Tuesday, January 10, 2006

Solid As a Rock

     One of the most key aspects to becoming a star in the NBA is the ability to produce for your team consistently over the 82-game regular season.  It’s the most common aspect that coaches bring up when their young up-and-comer has a break-through game: “He was really impressive tonight, but we need him to start stringing games like this together.”  You may also hear snipers like Charley Rosen pick on fringe-stars by commenting that they only show up once a week.  As important as 82-game production is, there isn’t a readily-available stat to compare players with.  That’s where I come in.

     As a creative tag, I’ll go with consistency weighting.  Here’s how it works.  Take a player’s average, calculate what 2/3rds of that average is and consider that number to be a threshold for “off nights.”  Then, you take the percentage of games that the player did not have off nights.  In essence, how consistent is that scoring average?  
     Here are some notoriously flaky producers as contrast:
Stromile Swift: 9.6 PPG, games with 6 points or less counted as off nights, 62.5% consistency [12 off nights and 32 total ( (32-12)/32 = .625]
Drew Gooden: 11.2 PPG, 74.2%
Chris Webber: 19.4 PPG, 78.1%

     So many people get sucked into thinking that Webber is still a borderline all-star the morning after Sportscenter chimed in to tell them that he put up a 27-21 in a win over Minny.  That’s impressive, but temper that knowing one night a week he won’t manage to get you 13 points, such as his 12-6 game against the Raptors Dec 18 or the 12 he put up against the Lakers this past week.  Or didn’t you hear about that on Sportscenter too?  

     Now let’s look at the league’s top ten scoring leaders:
Kobe: 34.1 PPG, 90.6% (3 off nights out of 32 total)
Iverson: 33.3 PPG, 88.2%
LeBron: 30.6 PPG, 83.9%
Gilbert Arenas: 29.0, 73.3% (8 off nights out of 30 total)
Wade: 26.5, 91.1%
Pierce: 26.4, 97.1% (only a single off game out of 34)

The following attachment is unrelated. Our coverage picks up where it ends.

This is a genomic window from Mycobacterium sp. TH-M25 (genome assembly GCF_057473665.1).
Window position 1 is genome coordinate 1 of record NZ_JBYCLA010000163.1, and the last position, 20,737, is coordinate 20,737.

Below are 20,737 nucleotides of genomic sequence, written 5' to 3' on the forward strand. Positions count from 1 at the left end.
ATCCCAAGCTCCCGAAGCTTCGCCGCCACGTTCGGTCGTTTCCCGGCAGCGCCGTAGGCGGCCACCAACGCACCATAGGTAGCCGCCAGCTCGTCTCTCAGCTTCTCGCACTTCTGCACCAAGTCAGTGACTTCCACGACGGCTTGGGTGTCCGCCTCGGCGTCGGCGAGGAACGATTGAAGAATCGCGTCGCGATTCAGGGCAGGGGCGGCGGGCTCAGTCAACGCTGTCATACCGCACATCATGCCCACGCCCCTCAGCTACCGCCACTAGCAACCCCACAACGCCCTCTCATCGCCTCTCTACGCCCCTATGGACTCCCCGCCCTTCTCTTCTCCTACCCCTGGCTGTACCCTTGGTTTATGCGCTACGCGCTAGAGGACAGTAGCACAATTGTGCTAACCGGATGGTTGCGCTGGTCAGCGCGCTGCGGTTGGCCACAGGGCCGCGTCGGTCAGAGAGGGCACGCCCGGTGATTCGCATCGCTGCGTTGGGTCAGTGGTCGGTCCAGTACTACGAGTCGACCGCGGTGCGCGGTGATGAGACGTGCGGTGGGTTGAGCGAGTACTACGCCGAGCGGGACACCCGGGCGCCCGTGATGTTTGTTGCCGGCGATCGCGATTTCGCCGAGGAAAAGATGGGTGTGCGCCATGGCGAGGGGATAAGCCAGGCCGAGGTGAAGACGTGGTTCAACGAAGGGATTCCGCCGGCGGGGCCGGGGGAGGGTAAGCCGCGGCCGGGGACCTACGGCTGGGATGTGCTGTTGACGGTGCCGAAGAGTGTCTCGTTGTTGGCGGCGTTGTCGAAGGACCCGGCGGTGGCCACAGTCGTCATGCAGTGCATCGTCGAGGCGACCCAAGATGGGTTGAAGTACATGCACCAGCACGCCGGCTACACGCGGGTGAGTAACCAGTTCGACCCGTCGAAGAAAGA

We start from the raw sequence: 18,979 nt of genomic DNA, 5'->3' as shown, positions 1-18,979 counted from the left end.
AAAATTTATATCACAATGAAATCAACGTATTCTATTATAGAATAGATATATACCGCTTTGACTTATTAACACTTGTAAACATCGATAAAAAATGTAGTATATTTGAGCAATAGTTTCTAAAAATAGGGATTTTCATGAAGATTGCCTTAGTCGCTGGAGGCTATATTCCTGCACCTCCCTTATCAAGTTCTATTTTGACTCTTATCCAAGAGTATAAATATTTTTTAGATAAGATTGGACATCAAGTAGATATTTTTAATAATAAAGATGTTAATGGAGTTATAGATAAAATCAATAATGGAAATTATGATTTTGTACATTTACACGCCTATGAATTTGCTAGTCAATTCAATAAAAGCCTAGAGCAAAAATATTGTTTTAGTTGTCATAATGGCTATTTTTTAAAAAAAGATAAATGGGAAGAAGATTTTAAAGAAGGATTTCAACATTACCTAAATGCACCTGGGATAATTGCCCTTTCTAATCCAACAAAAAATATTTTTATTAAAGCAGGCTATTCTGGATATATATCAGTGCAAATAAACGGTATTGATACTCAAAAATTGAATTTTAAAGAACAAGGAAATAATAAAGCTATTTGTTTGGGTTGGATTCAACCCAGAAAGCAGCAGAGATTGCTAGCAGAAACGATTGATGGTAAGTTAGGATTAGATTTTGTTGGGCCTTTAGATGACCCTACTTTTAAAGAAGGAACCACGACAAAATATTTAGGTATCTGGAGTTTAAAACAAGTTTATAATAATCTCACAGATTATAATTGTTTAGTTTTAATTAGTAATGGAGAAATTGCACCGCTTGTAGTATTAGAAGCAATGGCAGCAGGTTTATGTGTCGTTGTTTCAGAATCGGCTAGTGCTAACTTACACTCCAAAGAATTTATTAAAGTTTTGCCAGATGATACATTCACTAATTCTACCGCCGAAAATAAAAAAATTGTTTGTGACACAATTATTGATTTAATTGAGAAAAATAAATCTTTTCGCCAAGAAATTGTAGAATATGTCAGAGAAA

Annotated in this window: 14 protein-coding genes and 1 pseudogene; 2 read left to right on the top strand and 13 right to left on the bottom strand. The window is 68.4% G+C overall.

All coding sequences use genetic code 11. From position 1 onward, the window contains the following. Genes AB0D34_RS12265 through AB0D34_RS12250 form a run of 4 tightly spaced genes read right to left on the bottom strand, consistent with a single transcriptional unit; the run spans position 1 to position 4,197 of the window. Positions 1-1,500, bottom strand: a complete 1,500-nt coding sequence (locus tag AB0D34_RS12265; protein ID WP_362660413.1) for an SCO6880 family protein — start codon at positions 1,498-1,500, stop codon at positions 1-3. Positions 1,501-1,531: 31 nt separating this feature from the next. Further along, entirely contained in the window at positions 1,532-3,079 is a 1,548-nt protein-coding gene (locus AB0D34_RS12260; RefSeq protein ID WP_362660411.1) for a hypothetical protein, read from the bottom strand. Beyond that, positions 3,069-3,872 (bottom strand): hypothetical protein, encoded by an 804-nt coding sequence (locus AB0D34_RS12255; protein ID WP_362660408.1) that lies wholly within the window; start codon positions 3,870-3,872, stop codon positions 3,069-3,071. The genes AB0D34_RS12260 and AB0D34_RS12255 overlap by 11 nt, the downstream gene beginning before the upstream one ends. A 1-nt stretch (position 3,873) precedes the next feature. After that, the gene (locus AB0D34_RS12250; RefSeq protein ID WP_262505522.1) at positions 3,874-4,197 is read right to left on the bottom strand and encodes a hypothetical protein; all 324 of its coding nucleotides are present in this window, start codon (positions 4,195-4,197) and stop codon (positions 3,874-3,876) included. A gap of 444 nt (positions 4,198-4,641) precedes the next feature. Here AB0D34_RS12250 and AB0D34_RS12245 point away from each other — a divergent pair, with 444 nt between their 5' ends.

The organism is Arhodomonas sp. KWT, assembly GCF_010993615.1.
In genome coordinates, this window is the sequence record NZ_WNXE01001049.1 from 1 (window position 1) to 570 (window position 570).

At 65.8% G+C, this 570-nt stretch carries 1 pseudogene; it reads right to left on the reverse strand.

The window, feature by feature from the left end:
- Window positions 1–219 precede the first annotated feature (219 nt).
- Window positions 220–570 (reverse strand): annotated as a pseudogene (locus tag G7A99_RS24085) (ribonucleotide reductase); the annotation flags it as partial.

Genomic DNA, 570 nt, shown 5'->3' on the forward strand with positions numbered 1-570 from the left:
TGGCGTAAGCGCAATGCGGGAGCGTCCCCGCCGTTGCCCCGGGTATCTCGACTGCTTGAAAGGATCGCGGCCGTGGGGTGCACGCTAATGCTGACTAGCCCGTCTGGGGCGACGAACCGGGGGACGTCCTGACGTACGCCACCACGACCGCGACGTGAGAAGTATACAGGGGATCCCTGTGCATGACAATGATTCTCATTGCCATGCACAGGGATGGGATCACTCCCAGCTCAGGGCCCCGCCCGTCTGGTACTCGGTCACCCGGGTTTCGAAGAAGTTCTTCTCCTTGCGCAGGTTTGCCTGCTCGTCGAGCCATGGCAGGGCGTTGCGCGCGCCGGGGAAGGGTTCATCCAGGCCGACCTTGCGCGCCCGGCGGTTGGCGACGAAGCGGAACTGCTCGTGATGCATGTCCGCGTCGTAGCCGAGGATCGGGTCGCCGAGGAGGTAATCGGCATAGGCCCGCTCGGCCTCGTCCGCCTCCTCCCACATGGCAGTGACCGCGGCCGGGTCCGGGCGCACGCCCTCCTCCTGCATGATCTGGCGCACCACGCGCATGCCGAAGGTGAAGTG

Dirk: 26.0, 91.4%
Vince Carter: 25.5, 78.3%
T-Mac: 25.3, 79.2%
Michael Redd: 25.1, 93.3%  

     Casts a new light on the top scorers.  It’s crucial for a team to know that their star is good for X number of points each night; otherwise, gameplans quickly go to hell.  Kobe’s season isn’t a fluke: he’s nailing just about anyone that comes across his path.  He’s good at that, I’m told.  The Celtics have an absolute rock in Paul Pierce, despite the endless grumblings that both parties would welcome a split.  Gilbert Arenas, the shining star for the Wiz, seems to have a bad habit of leaving his team hanging: WAS lost all 8 games where he couldn’t get at least 20.  McGrady may or may not deserve a pass; his back troubles were the direct cause of at least 3 or 4 of his 5 off nights, but at the same time, isn’t being healthy part of being consistent?  Would you consider a co-worker constantly out with colds to be reliable?

     Cautions for the legions of you salivating at the prospect of trying out this marker: try to only use it on major players.  Backups that get yanked around in the lineup aren’t going to be consistent by nature.  It’s best use is to expose phony stars like Webber.


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